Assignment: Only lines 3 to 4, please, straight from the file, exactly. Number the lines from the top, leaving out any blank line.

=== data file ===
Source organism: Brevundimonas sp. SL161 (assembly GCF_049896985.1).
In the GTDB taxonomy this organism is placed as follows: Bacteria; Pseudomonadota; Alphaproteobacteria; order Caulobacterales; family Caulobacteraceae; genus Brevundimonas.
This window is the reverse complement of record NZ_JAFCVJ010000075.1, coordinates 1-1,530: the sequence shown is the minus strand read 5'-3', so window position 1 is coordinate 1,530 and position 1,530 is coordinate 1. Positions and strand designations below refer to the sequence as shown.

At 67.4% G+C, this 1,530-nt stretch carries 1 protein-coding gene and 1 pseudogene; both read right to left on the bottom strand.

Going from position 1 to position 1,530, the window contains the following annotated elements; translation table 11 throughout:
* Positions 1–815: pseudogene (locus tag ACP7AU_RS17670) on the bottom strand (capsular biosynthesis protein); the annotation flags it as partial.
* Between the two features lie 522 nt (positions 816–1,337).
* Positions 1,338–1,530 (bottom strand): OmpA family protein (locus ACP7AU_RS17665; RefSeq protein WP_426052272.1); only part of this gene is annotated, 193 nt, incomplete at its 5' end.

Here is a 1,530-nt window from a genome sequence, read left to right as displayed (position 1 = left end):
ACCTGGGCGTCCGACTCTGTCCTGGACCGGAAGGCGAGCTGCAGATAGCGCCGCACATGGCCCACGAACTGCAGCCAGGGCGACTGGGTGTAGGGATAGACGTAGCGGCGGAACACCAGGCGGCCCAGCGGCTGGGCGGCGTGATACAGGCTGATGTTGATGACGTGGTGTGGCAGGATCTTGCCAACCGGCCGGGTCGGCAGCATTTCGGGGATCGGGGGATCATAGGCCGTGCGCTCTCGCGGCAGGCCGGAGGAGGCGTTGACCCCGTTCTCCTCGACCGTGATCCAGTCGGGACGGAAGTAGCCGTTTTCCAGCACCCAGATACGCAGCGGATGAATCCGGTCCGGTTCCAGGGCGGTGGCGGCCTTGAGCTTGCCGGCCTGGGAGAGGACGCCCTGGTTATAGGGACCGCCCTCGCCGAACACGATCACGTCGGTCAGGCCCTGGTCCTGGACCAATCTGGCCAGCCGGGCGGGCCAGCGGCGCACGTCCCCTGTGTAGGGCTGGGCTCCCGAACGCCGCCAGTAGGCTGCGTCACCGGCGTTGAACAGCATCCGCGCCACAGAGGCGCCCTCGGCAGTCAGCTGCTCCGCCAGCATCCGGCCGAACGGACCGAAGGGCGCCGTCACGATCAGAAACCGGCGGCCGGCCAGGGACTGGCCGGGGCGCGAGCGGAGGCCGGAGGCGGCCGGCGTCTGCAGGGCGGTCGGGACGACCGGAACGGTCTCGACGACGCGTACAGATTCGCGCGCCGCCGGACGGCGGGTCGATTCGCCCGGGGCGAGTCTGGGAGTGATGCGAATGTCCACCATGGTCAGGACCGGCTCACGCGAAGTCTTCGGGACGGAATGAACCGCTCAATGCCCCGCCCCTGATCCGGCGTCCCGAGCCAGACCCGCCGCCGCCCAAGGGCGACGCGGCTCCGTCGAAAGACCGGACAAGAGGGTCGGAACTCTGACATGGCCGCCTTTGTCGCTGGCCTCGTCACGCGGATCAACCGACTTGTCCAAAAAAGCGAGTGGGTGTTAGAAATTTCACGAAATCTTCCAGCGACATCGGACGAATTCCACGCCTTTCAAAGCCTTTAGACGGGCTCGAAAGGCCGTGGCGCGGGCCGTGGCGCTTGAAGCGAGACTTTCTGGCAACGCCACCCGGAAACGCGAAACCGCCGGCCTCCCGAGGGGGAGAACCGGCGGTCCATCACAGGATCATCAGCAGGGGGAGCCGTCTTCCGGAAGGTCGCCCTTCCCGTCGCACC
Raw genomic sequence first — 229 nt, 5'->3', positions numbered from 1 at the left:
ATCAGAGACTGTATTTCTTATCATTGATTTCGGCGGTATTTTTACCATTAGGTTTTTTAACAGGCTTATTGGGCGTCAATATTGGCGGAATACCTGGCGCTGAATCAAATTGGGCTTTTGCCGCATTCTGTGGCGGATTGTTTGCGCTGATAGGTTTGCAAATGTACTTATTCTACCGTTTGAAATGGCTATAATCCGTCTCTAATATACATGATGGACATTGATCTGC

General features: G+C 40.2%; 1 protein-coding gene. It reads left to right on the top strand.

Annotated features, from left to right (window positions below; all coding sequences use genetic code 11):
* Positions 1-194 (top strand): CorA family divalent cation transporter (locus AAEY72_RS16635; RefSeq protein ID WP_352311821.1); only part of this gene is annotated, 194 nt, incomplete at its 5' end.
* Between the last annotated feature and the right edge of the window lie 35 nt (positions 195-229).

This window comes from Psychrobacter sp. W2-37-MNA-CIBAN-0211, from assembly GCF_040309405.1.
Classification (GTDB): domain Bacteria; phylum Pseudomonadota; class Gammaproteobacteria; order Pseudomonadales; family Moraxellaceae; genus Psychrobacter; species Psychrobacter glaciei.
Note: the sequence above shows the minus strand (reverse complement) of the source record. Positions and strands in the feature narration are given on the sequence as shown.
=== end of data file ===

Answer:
This window is the reverse complement of record NZ_JAFCVJ010000075.1, coordinates 1-1,530: the sequence shown is the minus strand read 5'-3', so window position 1 is coordinate 1,530 and position 1,530 is coordinate 1. Positions and strand designations below refer to the sequence as shown.

At 67.4% G+C, this 1,530-nt stretch carries 1 protein-coding gene and 1 pseudogene; both read right to left on the bottom strand.